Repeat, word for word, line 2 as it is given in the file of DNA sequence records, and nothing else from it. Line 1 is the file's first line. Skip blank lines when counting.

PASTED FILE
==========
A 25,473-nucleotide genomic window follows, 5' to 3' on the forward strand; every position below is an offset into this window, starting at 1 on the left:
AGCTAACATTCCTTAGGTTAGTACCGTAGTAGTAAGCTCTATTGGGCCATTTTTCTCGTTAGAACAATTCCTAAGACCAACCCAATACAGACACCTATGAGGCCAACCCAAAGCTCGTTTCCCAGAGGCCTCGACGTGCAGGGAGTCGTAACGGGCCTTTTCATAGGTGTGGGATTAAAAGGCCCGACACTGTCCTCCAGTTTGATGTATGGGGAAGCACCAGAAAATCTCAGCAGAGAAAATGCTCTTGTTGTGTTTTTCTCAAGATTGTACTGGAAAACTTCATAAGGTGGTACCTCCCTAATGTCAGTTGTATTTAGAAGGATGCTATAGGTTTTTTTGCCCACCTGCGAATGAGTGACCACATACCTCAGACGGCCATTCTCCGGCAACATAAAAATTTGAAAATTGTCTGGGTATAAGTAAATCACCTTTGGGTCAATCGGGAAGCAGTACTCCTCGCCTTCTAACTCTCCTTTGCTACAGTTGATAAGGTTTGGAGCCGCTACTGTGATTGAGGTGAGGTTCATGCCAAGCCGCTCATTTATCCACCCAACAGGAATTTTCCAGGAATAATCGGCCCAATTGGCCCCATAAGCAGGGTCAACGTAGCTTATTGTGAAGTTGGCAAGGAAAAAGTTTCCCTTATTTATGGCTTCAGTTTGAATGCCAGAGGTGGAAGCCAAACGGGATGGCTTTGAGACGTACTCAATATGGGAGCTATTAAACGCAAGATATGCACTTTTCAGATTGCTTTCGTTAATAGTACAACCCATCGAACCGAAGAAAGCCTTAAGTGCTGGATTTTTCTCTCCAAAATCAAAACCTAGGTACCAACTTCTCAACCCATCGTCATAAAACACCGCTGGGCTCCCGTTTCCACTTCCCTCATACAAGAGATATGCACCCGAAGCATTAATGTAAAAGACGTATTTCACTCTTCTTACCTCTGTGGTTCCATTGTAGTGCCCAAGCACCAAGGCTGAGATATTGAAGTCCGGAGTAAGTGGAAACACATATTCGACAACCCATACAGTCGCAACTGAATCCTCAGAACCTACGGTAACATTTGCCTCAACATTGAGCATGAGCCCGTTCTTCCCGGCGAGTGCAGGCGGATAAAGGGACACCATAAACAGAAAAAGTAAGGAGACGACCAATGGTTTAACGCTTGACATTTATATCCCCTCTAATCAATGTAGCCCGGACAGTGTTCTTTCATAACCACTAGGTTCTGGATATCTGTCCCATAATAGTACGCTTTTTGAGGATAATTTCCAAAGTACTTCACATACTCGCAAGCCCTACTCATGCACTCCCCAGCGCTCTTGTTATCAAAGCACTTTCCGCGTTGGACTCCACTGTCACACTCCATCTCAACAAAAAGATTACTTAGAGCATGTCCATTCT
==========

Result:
AGCTAACATTCCTTAGGTTAGTACCGTAGTAGTAAGCTCTATTGGGCCATTTTTCTCGTTAGAACAATTCCTAAGACCAACCCAATACAGACACCTATGAGGCCAACCCAAAGCTCGTTTCCCAGAGGCCTCGACGTGCAGGGAGTCGTAACGGGCCTTTTCATAGGTGTGGGATTAAAAGGCCCGACACTGTCCTCCAGTTTGATGTATGGGGAAGCACCAGAAAATCTCAGCAGAGAAAATGCTCTTGTTGTGTTTTTCTCAAGATTGTACTGGAAAACTTCATAAGGTGGTACCTCCCTAATGTCAGTTGTATTTAGAAGGATGCTATAGGTTTTTTTGCCCACCTGCGAATGAGTGACCACATACCTCAGACGGCCATTCTCCGGCAACATAAAAATTTGAAAATTGTCTGGGTATAAGTAAATCACCTTTGGGTCAATCGGGAAGCAGTACTCCTCGCCTTCTAACTCTCCTTTGCTACAGTTGATAAGGTTTGGAGCCGCTACTGTGATTGAGGTGAGGTTCATGCCAAGCCGCTCATTTATCCACCCAACAGGAATTTTCCAGGAATAATCGGCCCAATTGGCCCCATAAGCAGGGTCAACGTAGCTTATTGTGAAGTTGGCAAGGAAAAAGTTTCCCTTATTTATGGCTTCAGTTTGAATGCCAGAGGTGGAAGCCAAACGGGATGGCTTTGAGACGTACTCAATATGGGAGCTATTAAACGCAAGATATGCACTTTTCAGATTGCTTTCGTTAATAGTACAACCCATCGAACCGAAGAAAGCCTTAAGTGCTGGATTTTTCTCTCCAAAATCAAAACCTAGGTACCAACTTCTCAACCCATCGTCATAAAACACCGCTGGGCTCCCGTTTCCACTTCCCTCATACAAGAGATATGCACCCGAAGCATTAATGTAAAAGACGTATTTCACTCTTCTTACCTCTGTGGTTCCATTGTAGTGCCCAAGCACCAAGGCTGAGATATTGAAGTCCGGAGTAAGTGGAAACACATATTCGACAACCCATACAGTCGCAACTGAATCCTCAGAACCTACGGTAACATTTGCCTCAACATTGAGCATGAGCCCGTTCTTCCCGGCGAGTGCAGGCGGATAAAGGGACACCATAAACAGAAAAAGTAAGGAGACGACCAATGGTTTAACGCTTGACATTTATATCCCCTCTAATCAATGTAGCCCGGACAGTGTTCTTTCATAACCACTAGGTTCTGGATATCTGTCCCATAATAGTACGCTTTTTGAGGATAATTTCCAAAGTACTTCACATACTCGCAAGCCCTACTCATGCACTCCCCAGCGCTCTTGTTATCAAAGCACTTTCCGCGTTGGACTCCACTGTCACACTCCATCTCAACAAAAAGATTACTTAGAGCATGTCCATTCT